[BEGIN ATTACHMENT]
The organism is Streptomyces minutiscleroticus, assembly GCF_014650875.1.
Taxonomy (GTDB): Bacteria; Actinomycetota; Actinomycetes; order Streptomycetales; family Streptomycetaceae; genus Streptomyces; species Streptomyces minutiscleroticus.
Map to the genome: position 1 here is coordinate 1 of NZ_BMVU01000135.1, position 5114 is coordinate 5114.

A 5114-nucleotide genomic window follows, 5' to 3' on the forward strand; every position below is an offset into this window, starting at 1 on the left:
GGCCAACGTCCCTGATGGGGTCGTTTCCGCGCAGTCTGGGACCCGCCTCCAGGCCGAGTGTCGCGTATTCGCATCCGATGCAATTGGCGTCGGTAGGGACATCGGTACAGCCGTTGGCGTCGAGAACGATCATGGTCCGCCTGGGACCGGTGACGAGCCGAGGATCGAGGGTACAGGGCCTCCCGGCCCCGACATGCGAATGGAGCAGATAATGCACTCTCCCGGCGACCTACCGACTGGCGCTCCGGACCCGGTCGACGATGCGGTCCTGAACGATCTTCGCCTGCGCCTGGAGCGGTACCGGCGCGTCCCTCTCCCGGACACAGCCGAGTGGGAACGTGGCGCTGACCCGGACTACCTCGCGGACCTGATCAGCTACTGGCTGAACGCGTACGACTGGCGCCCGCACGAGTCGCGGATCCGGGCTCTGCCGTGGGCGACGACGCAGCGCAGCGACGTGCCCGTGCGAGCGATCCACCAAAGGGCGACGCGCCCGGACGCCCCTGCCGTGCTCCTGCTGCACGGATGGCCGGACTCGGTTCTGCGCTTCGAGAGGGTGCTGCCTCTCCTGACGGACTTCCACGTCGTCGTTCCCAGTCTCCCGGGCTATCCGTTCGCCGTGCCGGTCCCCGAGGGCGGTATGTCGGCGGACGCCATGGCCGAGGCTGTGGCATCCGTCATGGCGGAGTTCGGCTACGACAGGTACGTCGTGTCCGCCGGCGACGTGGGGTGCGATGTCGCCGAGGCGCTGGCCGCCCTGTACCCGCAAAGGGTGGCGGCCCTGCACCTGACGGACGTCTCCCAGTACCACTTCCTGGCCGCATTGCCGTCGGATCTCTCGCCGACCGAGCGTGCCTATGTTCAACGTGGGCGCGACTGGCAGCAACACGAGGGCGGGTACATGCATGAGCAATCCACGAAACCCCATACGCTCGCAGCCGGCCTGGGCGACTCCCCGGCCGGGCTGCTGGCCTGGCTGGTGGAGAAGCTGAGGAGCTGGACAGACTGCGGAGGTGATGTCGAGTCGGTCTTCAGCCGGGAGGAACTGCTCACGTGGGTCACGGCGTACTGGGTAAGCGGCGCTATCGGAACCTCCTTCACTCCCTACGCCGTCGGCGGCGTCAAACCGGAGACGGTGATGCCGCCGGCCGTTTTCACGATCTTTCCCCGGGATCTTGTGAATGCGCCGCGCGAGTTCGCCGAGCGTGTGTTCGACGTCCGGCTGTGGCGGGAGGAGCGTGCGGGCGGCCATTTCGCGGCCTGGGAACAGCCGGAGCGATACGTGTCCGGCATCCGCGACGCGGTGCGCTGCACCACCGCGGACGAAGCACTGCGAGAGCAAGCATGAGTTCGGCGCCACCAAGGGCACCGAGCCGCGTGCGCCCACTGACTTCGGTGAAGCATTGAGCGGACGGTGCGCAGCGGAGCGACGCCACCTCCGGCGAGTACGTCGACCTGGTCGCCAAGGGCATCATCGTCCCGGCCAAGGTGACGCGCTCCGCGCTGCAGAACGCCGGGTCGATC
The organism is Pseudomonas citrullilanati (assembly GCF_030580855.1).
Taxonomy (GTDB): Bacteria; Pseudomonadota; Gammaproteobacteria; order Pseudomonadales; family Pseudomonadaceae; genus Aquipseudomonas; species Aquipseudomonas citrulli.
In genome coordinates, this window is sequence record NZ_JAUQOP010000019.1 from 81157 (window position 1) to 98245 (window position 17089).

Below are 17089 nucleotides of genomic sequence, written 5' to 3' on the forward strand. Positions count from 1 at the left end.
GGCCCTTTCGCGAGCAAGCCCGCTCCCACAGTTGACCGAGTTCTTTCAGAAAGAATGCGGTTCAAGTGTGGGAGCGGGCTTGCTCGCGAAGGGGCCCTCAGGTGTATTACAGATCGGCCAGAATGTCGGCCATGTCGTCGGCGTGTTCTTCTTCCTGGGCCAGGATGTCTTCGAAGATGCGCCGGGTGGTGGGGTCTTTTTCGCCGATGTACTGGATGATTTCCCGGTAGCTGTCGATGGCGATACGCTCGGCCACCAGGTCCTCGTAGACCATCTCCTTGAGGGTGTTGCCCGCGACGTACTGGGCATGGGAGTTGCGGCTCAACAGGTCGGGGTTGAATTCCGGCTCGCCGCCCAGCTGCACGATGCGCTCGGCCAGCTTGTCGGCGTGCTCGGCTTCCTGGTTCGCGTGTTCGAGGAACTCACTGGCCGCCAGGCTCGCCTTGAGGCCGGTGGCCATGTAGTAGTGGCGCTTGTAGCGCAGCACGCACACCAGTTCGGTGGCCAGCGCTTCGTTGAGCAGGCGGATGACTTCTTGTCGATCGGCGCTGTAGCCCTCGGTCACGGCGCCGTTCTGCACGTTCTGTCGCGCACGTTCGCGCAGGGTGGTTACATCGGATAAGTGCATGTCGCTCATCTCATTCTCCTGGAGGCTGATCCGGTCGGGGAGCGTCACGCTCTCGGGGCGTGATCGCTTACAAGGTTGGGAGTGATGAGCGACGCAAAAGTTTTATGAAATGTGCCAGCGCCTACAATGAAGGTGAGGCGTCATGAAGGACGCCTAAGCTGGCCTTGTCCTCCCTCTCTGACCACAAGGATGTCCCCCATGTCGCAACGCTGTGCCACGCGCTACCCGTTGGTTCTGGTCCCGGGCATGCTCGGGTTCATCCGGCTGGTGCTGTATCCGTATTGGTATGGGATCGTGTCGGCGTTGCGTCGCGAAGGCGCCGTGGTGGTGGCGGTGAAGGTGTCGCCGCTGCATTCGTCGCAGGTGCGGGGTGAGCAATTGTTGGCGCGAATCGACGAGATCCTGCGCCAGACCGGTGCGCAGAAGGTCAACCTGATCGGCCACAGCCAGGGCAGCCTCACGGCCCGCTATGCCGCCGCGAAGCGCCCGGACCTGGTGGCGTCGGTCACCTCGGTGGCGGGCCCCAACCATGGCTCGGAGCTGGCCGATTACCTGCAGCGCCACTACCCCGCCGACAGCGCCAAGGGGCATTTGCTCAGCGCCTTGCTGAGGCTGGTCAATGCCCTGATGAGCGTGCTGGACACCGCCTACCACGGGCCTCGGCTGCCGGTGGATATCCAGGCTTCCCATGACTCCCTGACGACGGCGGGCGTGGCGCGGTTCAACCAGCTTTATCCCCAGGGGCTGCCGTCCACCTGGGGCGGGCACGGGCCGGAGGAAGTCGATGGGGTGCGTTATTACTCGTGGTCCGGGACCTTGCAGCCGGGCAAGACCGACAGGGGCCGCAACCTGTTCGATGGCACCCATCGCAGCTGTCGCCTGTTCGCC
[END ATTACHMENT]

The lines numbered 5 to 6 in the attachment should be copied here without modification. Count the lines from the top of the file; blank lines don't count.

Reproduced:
GGCCAACGTCCCTGATGGGGTCGTTTCCGCGCAGTCTGGGACCCGCCTCCAGGCCGAGTGTCGCGTATTCGCATCCGATGCAATTGGCGTCGGTAGGGACATCGGTACAGCCGTTGGCGTCGAGAACGATCATGGTCCGCCTGGGACCGGTGACGAGCCGAGGATCGAGGGTACAGGGCCTCCCGGCCCCGACATGCGAATGGAGCAGATAATGCACTCTCCCGGCGACCTACCGACTGGCGCTCCGGACCCGGTCGACGATGCGGTCCTGAACGATCTTCGCCTGCGCCTGGAGCGGTACCGGCGCGTCCCTCTCCCGGACACAGCCGAGTGGGAACGTGGCGCTGACCCGGACTACCTCGCGGACCTGATCAGCTACTGGCTGAACGCGTACGACTGGCGCCCGCACGAGTCGCGGATCCGGGCTCTGCCGTGGGCGACGACGCAGCGCAGCGACGTGCCCGTGCGAGCGATCCACCAAAGGGCGACGCGCCCGGACGCCCCTGCCGTGCTCCTGCTGCACGGATGGCCGGACTCGGTTCTGCGCTTCGAGAGGGTGCTGCCTCTCCTGACGGACTTCCACGTCGTCGTTCCCAGTCTCCCGGGCTATCCGTTCGCCGTGCCGGTCCCCGAGGGCGGTATGTCGGCGGACGCCATGGCCGAGGCTGTGGCATCCGTCATGGCGGAGTTCGGCTACGACAGGTACGTCGTGTCCGCCGGCGACGTGGGGTGCGATGTCGCCGAGGCGCTGGCCGCCCTGTACCCGCAAAGGGTGGCGGCCCTGCACCTGACGGACGTCTCCCAGTACCACTTCCTGGCCGCATTGCCGTCGGATCTCTCGCCGACCGAGCGTGCCTATGTTCAACGTGGGCGCGACTGGCAGCAACACGAGGGCGGGTACATGCATGAGCAATCCACGAAACCCCATACGCTCGCAGCCGGCCTGGGCGACTCCCCGGCCGGGCTGCTGGCCTGGCTGGTGGAGAAGCTGAGGAGCTGGACAGACTGCGGAGGTGATGTCGAGTCGGTCTTCAGCCGGGAGGAACTGCTCACGTGGGTCACGGCGTACTGGGTAAGCGGCGCTATCGGAACCTCCTTCACTCCCTACGCCGTCGGCGGCGTCAAACCGGAGACGGTGATGCCGCCGGCCGTTTTCACGATCTTTCCCCGGGATCTTGTGAATGCGCCGCGCGAGTTCGCCGAGCGTGTGTTCGACGTCCGGCTGTGGCGGGAGGAGCGTGCGGGCGGCCATTTCGCGGCCTGGGAACAGCCGGAGCGATACGTGTCCGGCATCCGCGACGCGGTGCGCTGCACCACCGCGGACGAAGCACTGCGAGAGCAAGCATGAGTTCGGCGCCACCAAGGGCACCGAGCCGCGTGCGCCCACTGACTTCGGTGAAGCATTGAGCGGACGGTGCGCAGCGGAGCGACGCCACCTCCGGCGAGTACGTCGACCTGGTCGCCAAGGGCATCATCGTCCCGGCCAAGGTGACGCGCTCCGCGCTGCAGAACGCCGGGTCGATC
The organism is Pseudomonas citrullilanati (assembly GCF_030580855.1).